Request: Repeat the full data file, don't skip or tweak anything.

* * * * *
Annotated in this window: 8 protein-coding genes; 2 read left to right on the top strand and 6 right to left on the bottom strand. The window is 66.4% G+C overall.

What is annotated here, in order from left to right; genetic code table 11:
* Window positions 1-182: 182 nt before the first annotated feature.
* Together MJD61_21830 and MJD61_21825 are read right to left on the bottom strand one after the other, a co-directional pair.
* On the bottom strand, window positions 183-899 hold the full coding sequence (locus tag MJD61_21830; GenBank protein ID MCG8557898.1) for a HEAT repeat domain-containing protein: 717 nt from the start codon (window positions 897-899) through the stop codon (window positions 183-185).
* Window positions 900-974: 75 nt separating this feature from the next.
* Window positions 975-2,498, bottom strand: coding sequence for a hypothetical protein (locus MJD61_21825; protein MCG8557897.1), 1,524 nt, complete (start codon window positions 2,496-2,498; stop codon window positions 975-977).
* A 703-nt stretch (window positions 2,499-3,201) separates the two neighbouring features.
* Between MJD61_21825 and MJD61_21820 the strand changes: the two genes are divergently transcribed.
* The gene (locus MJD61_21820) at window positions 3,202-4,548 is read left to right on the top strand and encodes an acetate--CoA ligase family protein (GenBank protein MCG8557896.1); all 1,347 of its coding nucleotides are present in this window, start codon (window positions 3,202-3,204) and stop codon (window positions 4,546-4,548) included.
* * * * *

Annotated in this window: 8 protein-coding genes; 2 read left to right on the top strand and 6 right to left on the bottom strand. The window is 66.4% G+C overall.

What is annotated here, in order from left to right; genetic code table 11:
* Window positions 1-182: 182 nt before the first annotated feature.
* Together MJD61_21830 and MJD61_21825 are read right to left on the bottom strand one after the other, a co-directional pair.
* On the bottom strand, window positions 183-899 hold the full coding sequence (locus tag MJD61_21830; GenBank protein ID MCG8557898.1) for a HEAT repeat domain-containing protein: 717 nt from the start codon (window positions 897-899) through the stop codon (window positions 183-185).
* Window positions 900-974: 75 nt separating this feature from the next.
* Window positions 975-2,498, bottom strand: coding sequence for a hypothetical protein (locus MJD61_21825; protein MCG8557897.1), 1,524 nt, complete (start codon window positions 2,496-2,498; stop codon window positions 975-977).
* A 703-nt stretch (window positions 2,499-3,201) separates the two neighbouring features.
* Between MJD61_21825 and MJD61_21820 the strand changes: the two genes are divergently transcribed.
* The gene (locus MJD61_21820) at window positions 3,202-4,548 is read left to right on the top strand and encodes an acetate--CoA ligase family protein (GenBank protein MCG8557896.1); all 1,347 of its coding nucleotides are present in this window, start codon (window positions 3,202-3,204) and stop codon (window positions 4,546-4,548) included.